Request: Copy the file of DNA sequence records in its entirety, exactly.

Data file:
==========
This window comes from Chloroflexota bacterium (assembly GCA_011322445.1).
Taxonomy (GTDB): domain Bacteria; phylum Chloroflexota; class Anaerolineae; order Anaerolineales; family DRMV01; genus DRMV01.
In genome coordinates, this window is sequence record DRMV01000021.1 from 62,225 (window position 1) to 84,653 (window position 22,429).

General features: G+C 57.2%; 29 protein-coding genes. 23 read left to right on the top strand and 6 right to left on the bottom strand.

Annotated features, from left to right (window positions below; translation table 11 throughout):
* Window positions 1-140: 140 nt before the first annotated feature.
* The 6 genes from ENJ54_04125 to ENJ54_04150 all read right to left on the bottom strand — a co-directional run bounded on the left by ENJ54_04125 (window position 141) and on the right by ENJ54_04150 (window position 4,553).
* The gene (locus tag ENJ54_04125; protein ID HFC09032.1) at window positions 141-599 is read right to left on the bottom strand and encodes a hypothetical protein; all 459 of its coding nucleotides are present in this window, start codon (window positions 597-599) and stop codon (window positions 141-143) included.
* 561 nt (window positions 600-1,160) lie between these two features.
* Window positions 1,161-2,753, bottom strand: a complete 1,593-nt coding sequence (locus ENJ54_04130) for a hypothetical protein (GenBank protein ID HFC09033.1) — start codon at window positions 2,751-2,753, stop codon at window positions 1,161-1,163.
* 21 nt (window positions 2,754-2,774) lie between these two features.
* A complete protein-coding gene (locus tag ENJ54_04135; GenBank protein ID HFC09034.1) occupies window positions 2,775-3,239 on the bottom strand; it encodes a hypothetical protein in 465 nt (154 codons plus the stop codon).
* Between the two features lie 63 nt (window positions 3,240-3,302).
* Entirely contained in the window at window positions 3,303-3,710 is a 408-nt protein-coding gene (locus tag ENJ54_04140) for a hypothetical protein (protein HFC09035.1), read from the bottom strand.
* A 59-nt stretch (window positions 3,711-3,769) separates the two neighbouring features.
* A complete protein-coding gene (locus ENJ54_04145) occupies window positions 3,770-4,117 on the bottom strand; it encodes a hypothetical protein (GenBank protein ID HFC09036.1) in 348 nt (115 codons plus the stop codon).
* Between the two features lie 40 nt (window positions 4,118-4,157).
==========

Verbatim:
This window comes from Chloroflexota bacterium (assembly GCA_011322445.1).
Taxonomy (GTDB): domain Bacteria; phylum Chloroflexota; class Anaerolineae; order Anaerolineales; family DRMV01; genus DRMV01.
In genome coordinates, this window is sequence record DRMV01000021.1 from 62,225 (window position 1) to 84,653 (window position 22,429).

General features: G+C 57.2%; 29 protein-coding genes. 23 read left to right on the top strand and 6 right to left on the bottom strand.

Annotated features, from left to right (window positions below; translation table 11 throughout):
* Window positions 1-140: 140 nt before the first annotated feature.
* The 6 genes from ENJ54_04125 to ENJ54_04150 all read right to left on the bottom strand — a co-directional run bounded on the left by ENJ54_04125 (window position 141) and on the right by ENJ54_04150 (window position 4,553).
* The gene (locus tag ENJ54_04125; protein ID HFC09032.1) at window positions 141-599 is read right to left on the bottom strand and encodes a hypothetical protein; all 459 of its coding nucleotides are present in this window, start codon (window positions 597-599) and stop codon (window positions 141-143) included.
* 561 nt (window positions 600-1,160) lie between these two features.
* Window positions 1,161-2,753, bottom strand: a complete 1,593-nt coding sequence (locus ENJ54_04130) for a hypothetical protein (GenBank protein ID HFC09033.1) — start codon at window positions 2,751-2,753, stop codon at window positions 1,161-1,163.
* 21 nt (window positions 2,754-2,774) lie between these two features.
* A complete protein-coding gene (locus tag ENJ54_04135; GenBank protein ID HFC09034.1) occupies window positions 2,775-3,239 on the bottom strand; it encodes a hypothetical protein in 465 nt (154 codons plus the stop codon).
* Between the two features lie 63 nt (window positions 3,240-3,302).
* Entirely contained in the window at window positions 3,303-3,710 is a 408-nt protein-coding gene (locus tag ENJ54_04140) for a hypothetical protein (protein HFC09035.1), read from the bottom strand.
* A 59-nt stretch (window positions 3,711-3,769) separates the two neighbouring features.
* A complete protein-coding gene (locus ENJ54_04145) occupies window positions 3,770-4,117 on the bottom strand; it encodes a hypothetical protein (GenBank protein ID HFC09036.1) in 348 nt (115 codons plus the stop codon).
* Between the two features lie 40 nt (window positions 4,118-4,157).